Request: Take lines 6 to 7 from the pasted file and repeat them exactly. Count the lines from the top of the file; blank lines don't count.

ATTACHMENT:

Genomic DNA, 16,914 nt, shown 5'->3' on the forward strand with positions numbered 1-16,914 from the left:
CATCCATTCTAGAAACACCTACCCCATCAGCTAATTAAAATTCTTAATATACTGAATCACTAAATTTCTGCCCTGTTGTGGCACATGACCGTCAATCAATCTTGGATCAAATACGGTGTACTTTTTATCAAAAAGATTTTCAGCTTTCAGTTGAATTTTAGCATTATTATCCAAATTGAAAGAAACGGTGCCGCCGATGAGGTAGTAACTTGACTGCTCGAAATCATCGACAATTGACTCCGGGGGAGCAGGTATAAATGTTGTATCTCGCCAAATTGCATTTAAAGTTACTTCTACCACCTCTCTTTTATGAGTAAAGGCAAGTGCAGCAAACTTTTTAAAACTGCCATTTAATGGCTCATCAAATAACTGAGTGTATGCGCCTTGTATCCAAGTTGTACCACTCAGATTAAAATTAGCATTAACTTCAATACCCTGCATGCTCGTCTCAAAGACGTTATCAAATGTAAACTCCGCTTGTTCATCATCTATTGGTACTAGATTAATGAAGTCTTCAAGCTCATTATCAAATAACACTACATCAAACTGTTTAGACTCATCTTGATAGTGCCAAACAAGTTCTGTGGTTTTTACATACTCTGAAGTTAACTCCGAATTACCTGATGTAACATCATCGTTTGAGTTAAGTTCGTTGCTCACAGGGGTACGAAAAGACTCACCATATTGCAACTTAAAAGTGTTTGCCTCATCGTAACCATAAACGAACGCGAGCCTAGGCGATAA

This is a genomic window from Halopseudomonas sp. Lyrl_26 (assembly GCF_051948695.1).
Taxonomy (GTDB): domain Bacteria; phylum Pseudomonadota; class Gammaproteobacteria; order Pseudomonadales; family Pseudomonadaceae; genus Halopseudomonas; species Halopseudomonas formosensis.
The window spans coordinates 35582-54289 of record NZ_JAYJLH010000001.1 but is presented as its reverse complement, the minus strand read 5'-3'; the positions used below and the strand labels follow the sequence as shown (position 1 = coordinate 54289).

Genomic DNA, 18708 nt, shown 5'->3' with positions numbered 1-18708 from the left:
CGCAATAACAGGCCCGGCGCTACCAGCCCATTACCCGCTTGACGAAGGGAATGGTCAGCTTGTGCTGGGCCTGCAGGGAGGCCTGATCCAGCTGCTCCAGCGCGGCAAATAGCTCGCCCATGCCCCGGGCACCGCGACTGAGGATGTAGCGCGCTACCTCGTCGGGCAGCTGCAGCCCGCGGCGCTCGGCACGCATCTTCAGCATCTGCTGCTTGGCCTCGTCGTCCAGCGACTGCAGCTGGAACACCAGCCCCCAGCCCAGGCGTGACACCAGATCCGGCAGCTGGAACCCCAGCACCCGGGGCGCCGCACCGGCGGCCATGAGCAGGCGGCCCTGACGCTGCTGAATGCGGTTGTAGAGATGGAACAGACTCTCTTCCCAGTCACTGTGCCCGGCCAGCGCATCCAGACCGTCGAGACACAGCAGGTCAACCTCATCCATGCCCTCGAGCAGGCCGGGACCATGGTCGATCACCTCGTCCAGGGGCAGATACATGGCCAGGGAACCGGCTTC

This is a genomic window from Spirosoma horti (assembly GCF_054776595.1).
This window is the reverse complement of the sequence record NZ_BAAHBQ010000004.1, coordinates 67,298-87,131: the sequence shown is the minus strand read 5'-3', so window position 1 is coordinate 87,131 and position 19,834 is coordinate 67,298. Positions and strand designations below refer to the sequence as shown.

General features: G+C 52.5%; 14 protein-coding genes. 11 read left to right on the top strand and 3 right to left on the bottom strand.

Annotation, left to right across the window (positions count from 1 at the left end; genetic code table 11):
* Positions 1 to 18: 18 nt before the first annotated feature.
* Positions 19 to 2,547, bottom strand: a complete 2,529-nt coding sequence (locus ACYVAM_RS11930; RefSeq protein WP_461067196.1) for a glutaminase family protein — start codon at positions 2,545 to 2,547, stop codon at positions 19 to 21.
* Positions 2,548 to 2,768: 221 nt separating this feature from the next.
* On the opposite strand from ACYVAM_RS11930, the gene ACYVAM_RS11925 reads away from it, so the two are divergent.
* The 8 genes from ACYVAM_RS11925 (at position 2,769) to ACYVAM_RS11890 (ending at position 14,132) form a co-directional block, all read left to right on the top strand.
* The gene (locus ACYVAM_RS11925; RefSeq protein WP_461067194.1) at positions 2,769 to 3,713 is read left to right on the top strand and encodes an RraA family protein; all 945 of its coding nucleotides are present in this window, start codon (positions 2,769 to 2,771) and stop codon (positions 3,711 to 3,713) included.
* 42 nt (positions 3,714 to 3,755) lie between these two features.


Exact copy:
Genomic DNA, 18708 nt, shown 5'->3' with positions numbered 1-18708 from the left:
CGCAATAACAGGCCCGGCGCTACCAGCCCATTACCCGCTTGACGAAGGGAATGGTCAGCTTGTGCTGGGCCTGCAGGGAGGCCTGATCCAGCTGCTCCAGCGCGGCAAATAGCTCGCCCATGCCCCGGGCACCGCGACTGAGGATGTAGCGCGCTACCTCGTCGGGCAGCTGCAGCCCGCGGCGCTCGGCACGCATCTTCAGCATCTGCTGCTTGGCCTCGTCGTCCAGCGACTGCAGCTGGAACACCAGCCCCCAGCCCAGGCGTGACACCAGATCCGGCAGCTGGAACCCCAGCACCCGGGGCGCCGCACCGGCGGCCATGAGCAGGCGGCCCTGACGCTGCTGAATGCGGTTGTAGAGATGGAACAGACTCTCTTCCCAGTCACTGTGCCCGGCCAGCGCATCCAGACCGTCGAGACACAGCAGGTCAACCTCATCCATGCCCTCGAGCAGGCCGGGACCATGGTCGATCACCTCGTCCAGGGGCAGATACATGGCCAGGGAACCGGCTTC